Any Greek Orthodox brides?

posted 2 years ago in Intercultural
Post # 2
Member
7866 posts
Bumble Beekeeper

Really the only people who will do anything during the ceremony are your sponsor, your priest, and of course you and your husband. There IS a processional (if you want one), but once they reach the front of the church, the bridal party doesn’t do anything during the ceremony other than stand there off to the side. While it’s nice if your bridal party can make it to the rehearsal so they’re clear on what order they need to walk in and where they’re standing, it’s totally fine if they can’t be there. Walking down the aisle in the right order is not exactly rocket science!

For the ceremony itself, it lasts about 45 min to an hour. The bride and groom do not say a WORD to each other the entire time…no vows, nothing. Some priests won’t even let you kiss at the end. You might want to warn your parents about that as it can be kind of a shock to non Orthodox people. 

I think the music situation depends to some extent on the priest. I know a lot of priests are pretty strict and will only allow an organ and/or chanters with one or two songs they let you choose between. My cousin recently got married in the Greek Orthodox church and she had Pachabel’s canon played on the organ as she walked down the aisle, but I’m not even sure if that is allowed in all churches. Check with your priest about it.

Post # 3
Member
1365 posts
Bumble bee
  • Wedding: August 2018 - Banquet Hall/Conference Center

tiffanybruiser :  Out of curiosity regarding your first paragraph about walking down the aisle, isn’t walking in a line all the bridal party does in a non-orthodox ceremony too? What’s the difference?

Not to hijack this thread, but I’d be curious to hear what the alternative is because my (Hindu) wedding will also have a processional but I’m not really sure what to have the bridal party do after they reach the end of the line since there is no formal ‘role’ for them. Our ceremonies are also long (1-1.5 hours), so they can’t really be standing there the whole time. It would look really odd to have them standing hovering around us since we would be sitting inside a tent thingy with the priest doing our own thing. I’ve heard of the front row reserved seating idea, but that might be a little tricky too because in Indian weddings the front row is typically reserved for family and bridal party is not really considered important.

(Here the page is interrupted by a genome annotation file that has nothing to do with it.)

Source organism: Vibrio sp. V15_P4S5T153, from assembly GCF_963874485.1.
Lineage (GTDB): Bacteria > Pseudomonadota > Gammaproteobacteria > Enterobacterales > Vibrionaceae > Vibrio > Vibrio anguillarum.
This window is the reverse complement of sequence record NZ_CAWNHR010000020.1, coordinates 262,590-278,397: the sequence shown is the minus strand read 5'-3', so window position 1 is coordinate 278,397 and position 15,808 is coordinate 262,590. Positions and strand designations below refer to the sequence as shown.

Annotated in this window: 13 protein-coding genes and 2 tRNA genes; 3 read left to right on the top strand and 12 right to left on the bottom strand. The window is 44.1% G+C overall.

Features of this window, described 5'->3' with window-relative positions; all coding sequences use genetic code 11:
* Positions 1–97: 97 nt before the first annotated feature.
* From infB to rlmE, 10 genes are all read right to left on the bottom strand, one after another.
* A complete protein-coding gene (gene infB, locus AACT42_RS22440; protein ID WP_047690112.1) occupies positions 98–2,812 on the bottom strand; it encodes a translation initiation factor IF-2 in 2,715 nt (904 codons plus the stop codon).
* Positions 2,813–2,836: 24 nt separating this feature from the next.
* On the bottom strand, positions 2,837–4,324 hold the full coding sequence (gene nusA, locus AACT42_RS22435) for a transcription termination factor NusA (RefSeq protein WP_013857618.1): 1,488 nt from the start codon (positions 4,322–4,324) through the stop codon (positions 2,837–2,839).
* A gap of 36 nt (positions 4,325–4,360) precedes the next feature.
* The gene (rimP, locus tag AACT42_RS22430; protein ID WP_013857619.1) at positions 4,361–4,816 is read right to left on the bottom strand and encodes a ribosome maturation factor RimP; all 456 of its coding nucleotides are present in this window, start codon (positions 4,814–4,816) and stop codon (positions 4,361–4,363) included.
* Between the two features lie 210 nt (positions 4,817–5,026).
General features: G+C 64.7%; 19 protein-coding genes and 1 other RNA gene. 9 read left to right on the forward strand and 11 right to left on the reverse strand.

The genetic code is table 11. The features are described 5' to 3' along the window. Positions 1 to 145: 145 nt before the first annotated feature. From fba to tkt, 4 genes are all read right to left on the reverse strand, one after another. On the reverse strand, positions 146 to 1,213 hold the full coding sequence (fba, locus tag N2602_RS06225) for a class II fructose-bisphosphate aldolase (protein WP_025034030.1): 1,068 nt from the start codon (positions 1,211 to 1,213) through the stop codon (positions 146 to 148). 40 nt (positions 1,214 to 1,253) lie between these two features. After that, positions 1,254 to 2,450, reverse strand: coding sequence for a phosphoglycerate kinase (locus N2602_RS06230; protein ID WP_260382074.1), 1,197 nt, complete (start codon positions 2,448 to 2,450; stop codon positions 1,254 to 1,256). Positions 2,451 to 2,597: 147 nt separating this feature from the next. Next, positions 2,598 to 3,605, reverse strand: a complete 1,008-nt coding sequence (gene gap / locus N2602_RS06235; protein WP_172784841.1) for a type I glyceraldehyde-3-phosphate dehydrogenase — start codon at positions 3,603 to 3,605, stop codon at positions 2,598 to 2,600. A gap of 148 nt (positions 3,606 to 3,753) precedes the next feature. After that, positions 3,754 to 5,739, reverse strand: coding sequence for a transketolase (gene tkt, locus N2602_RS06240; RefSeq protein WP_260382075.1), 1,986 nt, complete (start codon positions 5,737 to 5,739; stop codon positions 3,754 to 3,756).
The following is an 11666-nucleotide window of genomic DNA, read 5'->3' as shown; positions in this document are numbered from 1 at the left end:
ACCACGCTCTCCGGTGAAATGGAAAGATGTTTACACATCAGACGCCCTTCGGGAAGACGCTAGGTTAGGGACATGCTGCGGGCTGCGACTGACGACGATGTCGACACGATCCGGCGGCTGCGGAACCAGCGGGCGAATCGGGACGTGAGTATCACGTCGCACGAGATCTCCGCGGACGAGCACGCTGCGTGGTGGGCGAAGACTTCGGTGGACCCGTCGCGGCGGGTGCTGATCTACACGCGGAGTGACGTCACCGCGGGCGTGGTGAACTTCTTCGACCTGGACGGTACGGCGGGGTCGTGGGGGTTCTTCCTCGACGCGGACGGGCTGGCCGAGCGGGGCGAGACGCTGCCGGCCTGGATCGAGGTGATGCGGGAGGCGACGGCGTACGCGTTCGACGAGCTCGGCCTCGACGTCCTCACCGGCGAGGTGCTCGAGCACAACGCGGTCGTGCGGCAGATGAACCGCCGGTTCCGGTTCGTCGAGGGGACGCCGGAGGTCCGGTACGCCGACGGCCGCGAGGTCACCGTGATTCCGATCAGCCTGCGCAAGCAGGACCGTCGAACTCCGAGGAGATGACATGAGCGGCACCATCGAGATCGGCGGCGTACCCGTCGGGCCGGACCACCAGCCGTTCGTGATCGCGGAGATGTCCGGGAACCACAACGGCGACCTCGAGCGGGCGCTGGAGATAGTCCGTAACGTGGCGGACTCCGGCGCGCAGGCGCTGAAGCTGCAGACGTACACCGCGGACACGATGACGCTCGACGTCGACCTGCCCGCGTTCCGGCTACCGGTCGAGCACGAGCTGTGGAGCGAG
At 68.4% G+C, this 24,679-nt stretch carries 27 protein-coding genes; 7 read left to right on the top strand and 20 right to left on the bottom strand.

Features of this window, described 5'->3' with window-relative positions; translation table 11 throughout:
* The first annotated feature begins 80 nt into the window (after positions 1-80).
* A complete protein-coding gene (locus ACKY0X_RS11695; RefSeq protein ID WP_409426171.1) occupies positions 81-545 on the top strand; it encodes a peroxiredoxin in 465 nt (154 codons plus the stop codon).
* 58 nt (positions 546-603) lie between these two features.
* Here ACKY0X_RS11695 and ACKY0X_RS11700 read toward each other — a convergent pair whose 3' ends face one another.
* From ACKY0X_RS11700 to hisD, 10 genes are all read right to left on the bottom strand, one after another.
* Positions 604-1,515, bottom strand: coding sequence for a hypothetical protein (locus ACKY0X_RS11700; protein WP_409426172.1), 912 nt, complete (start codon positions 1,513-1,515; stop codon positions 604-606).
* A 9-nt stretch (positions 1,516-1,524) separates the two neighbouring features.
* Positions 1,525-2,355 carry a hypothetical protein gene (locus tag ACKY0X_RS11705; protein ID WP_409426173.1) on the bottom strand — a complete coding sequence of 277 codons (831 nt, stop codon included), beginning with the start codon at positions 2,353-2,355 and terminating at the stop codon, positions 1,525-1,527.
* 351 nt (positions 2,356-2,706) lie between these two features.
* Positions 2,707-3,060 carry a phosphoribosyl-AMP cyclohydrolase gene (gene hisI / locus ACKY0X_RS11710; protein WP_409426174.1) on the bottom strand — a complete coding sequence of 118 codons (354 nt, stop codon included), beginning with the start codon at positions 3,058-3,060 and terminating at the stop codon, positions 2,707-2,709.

Post # 4
Member
1737 posts
Bumble bee

akshali2000 :  Could the bridal party sit in the second row? Like have them reach the end of the aisle and then walk passed the front row and enter the second row from the other side of the chairs?

Post # 5
Member
7866 posts
Bumble Beekeeper

akshali2000 :  In a GO wedding, the bridesmaids play the same role they do in any other wedding (i.e., they just stand up there and look pretty – they don’t actually do anything). The only diffrence is the GO ceremony is longer than most weddings at about 40 min. Even that is hard on some people who aren’t used to it.

So, I do agree that asking your bridal party to stand up there ffor a 90 min ceremony is pushing it. Is there like an intro part of the ceremony? I wonder if it woudl make sense to have them proceed down the aisle and stand up with you for the first 10 min or so before taking a seat in the secnd or third row behind immediate family? 

Post # 6
Member
418 posts
Helper bee

Edited because comment posted twice 

  • This reply was modified 1 year, 7 months ago by  lavieenviolette. Reason: Duplicate post
Post # 7
Member
418 posts
Helper bee

michelleh12 :  Seems like your wedding has already happened. I hope it was beautiful! 

Commenting to follow as I am a Greek Orthodox bride as well and my fiancé is Orthodox although he is not Greek. 

Post # 8
Member
1365 posts
Bumble bee
  • Wedding: August 2018 - Banquet Hall/Conference Center

kristin36890 :   tiffanybruiser :  Thanks guys! Yeah maybe we could do a second row or a section off to the side or something depending on the layout we decide to go with. 

 tiffanybruiser : I like the idea of an introduction/welcome portion! I will see if that’s something our priest can do. Thanks for the idea!

Okie back to Greek Orthodox stuff 🙂

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